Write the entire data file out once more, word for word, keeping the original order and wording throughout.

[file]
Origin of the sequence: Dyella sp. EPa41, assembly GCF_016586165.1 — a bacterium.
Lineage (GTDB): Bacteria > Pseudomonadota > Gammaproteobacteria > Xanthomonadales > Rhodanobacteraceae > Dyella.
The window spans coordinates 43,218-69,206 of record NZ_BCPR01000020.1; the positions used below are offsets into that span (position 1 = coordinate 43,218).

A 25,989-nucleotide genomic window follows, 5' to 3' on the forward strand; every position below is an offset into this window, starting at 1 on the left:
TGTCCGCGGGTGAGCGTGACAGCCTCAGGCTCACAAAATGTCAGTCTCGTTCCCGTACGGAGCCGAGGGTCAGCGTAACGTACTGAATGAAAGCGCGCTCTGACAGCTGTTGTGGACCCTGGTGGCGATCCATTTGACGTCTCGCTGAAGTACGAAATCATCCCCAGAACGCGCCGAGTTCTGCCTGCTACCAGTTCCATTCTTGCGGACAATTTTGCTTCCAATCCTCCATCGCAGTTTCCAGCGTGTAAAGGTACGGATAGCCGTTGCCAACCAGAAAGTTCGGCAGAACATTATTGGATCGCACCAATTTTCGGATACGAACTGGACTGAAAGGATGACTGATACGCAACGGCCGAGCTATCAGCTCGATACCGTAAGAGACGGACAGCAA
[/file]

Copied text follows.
Origin of the sequence: Dyella sp. EPa41, assembly GCF_016586165.1 — a bacterium.
Lineage (GTDB): Bacteria > Pseudomonadota > Gammaproteobacteria > Xanthomonadales > Rhodanobacteraceae > Dyella.
The window spans coordinates 43,218-69,206 of record NZ_BCPR01000020.1; the positions used below are offsets into that span (position 1 = coordinate 43,218).

A 25,989-nucleotide genomic window follows, 5' to 3' on the forward strand; every position below is an offset into this window, starting at 1 on the left:
TGTCCGCGGGTGAGCGTGACAGCCTCAGGCTCACAAAATGTCAGTCTCGTTCCCGTACGGAGCCGAGGGTCAGCGTAACGTACTGAATGAAAGCGCGCTCTGACAGCTGTTGTGGACCCTGGTGGCGATCCATTTGACGTCTCGCTGAAGTACGAAATCATCCCCAGAACGCGCCGAGTTCTGCCTGCTACCAGTTCCATTCTTGCGGACAATTTTGCTTCCAATCCTCCATCGCAGTTTCCAGCGTGTAAAGGTACGGATAGCCGTTGCCAACCAGAAAGTTCGGCAGAACATTATTGGATCGCACCAATTTTCGGATACGAACTGGACTGAAAGGATGACTGATACGCAACGGCCGAGCTATCAGCTCGATACCGTAAGAGACGGACAGCAA